What has happened now - and the reason the Oxford debate is taking place - is that a generation that takes this radical cultural scepticism for granted is growing up and occupying positions of media, as opposed to merely academic, power. The magazine The Modern Review is based on the idea that low-brow art can be written about in a high-brow way, and the style has seeped into mainstream arts coverage. The general message is that the high culture emperor, clad in his mystifications and carefully cultivated 'difficulties', is, in fact, naked.

This may be a true and healthy corrective. Few aesthetic postures can be as arid as that of the high arty types who regard operas or novels as valuable simply because they are operas or novels as opposed to, say, Hollywood movies. It is this kind of reflex snobbery that produces the unarticulated 'literary' aspirations of the Booker Prize or the hermetic and incoherent ramblings of critical justifications in the visual arts. It is certainly true that there is more real art in a good Martin Scorsese movie, a vintage episode of Cheers or a fine song of Randy Newman's than in 90 per cent of the 'literary' novels now published, new paintings exhibited or new music composed.

But the mistake the YSs are making is to assume that popular expression is an entirely new phenomenon that requires a new critical justification and that the quality of these odd fragments of mass culture somehow undermines previous conceptions of excellence. The opposite is the case. The reason any of us are able to detect this new excellence at all is because the culture has made us critically aware. As Clive James once said, the reason he likes Randy Newman is because he likes Verdi. The only way you can reach Newman's dazzling ironies is by being attuned to the possibility of such expression. In short, the high art/pop art antagonism is meaningless - because when pop is good it becomes high.

Pop, however, is easily glorified and commercially attractive. So its elevation to art will tend to be a conquest rather than an acceptance. Free the schools and colleges to teach what pop they like and Flaubert will be driven out. Chaos will ensue - indeed, has ensued in the United States and, to some extent, here. Turn education into a dim-witted wallow in the dislocated mire of cultural studies and the future will produce no Newman and no Cheers. It will produce deracinated weirdos such as Michael Jackson, the pathetic figure of the week, lurching from burnt scalp to exotic skin and dental problems and now, apparently, painkiller addiction, without the faintest conception of who or what he is, and whose personal rock of stability appears to be Elizabeth Taylor. You can discuss this creature at length as a glittering pop emblem of the culture as a whole. But really he is no more than a wrecked victim of that culture, of pathological, but not aesthetic, interest.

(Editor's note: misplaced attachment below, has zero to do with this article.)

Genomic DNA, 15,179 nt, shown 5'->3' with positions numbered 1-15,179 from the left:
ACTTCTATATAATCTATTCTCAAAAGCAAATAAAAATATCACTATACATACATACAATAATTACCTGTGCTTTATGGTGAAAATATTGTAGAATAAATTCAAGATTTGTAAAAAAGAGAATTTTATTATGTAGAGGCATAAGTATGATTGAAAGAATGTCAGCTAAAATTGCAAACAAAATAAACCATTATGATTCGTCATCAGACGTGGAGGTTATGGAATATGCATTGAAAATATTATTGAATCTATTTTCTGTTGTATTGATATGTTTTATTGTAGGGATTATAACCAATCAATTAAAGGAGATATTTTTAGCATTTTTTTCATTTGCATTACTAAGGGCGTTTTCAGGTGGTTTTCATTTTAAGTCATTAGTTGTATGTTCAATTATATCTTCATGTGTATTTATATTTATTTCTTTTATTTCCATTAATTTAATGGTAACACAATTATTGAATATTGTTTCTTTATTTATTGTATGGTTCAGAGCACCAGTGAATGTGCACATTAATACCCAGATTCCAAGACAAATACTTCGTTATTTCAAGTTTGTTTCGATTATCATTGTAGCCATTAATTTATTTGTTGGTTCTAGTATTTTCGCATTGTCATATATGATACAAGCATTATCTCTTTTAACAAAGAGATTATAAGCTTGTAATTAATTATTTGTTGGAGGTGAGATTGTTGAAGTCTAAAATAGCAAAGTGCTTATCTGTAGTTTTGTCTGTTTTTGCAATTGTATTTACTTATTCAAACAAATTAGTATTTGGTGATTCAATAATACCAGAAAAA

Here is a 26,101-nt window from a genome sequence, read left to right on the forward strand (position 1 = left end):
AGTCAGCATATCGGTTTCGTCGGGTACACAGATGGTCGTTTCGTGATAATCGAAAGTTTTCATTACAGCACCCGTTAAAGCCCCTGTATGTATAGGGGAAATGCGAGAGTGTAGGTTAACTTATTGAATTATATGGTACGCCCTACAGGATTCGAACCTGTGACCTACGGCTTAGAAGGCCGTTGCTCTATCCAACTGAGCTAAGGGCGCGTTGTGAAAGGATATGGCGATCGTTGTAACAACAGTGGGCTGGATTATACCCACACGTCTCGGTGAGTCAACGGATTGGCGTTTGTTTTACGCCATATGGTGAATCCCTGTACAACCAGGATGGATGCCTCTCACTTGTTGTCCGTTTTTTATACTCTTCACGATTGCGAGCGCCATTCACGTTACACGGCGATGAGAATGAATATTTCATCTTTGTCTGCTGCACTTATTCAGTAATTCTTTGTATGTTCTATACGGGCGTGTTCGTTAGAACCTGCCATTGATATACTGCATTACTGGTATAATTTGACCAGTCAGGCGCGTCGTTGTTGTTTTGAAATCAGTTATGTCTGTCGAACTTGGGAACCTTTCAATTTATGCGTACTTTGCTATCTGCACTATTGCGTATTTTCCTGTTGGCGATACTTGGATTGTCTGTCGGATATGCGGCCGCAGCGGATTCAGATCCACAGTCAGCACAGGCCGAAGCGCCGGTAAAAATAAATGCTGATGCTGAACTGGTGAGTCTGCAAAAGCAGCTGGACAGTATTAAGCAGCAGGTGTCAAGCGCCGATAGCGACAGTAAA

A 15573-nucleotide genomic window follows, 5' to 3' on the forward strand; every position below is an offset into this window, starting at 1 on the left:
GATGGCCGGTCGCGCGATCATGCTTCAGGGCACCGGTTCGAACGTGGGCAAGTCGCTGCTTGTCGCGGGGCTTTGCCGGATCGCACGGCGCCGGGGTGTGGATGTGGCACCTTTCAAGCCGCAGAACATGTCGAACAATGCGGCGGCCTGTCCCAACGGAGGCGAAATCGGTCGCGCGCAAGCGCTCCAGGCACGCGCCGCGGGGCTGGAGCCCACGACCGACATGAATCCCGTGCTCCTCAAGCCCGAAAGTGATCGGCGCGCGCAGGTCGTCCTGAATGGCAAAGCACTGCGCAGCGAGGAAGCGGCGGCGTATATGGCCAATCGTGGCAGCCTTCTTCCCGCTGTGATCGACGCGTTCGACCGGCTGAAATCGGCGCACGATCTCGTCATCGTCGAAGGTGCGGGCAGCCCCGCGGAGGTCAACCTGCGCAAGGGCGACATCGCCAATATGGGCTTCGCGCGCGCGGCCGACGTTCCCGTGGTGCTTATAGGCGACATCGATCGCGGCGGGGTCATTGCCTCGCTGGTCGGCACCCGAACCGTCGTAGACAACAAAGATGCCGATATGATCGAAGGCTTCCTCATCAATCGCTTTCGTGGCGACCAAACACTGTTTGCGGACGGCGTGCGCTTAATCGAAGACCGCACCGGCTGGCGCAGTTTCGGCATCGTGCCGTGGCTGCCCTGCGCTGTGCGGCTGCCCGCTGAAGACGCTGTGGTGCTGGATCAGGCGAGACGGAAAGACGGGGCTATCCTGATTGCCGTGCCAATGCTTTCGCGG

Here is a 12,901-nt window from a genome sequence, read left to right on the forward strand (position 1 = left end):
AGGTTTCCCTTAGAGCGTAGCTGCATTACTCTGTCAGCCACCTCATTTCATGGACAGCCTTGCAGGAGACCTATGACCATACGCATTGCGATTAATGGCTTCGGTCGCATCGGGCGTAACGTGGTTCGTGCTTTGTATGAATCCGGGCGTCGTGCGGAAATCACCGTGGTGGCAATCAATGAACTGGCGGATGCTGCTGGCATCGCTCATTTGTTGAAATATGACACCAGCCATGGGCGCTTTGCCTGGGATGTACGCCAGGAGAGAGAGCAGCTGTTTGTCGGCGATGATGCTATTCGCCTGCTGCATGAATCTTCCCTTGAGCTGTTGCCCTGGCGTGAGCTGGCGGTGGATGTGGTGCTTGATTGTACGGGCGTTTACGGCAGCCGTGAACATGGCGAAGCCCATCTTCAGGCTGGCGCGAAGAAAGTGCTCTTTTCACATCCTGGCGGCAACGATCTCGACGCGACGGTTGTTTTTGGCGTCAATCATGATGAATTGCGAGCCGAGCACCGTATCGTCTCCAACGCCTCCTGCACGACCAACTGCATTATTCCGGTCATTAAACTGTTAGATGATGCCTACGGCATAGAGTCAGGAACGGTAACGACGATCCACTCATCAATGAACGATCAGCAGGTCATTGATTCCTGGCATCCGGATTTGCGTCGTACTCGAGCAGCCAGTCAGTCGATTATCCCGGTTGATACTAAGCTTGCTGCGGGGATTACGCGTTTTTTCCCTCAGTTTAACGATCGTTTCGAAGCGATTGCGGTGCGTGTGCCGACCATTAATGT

Turning popular culture into a cause, a guerrilla war against the old high cultural standards, courts this kind of freak show by encouraging the belief that going with the global electronic flow is somehow virtuous. In reality it is no more than a passive acceptance of what Raymond Williams, in perhaps his only memorable phrase, called 'technological determinism'. Technology is beginning to create a worldwide, 24-hour entertainment system that will embody and sell purely pop values. You may catch a glimpse of Randy Newman or Cheers, but mainly it will be Guns N' Roses and The Word. The high-brow pop view is that, equipped only with our cultural studies qualifications, we should dive into this morass and analyse like crazy in the brittle prose the form seems to require. But what they are really saying is: this is going to happen anyway so let's sit back and have some fun. Why worry? Why work? Why resist?

Cosmo Landesman, previewing the Oxford debate at the weekend said: 'The motion before the Oxford Union may be carried - but I suspect it is too late to set the clock back to the age of Matthew Arnold and its simple cultural certainties.' Describing the author of Dover Beach as possessed of 'simple cultural certainties' is perverse, but I suspect Mr Landesman is otherwise right. The OFs, with my help, will win, but the clock is unlikely to be turned back. But does he really want to be right? Has he considered the hell that is the technologically determined pop wallow? Does anybody seriously want to be Michael Jackson?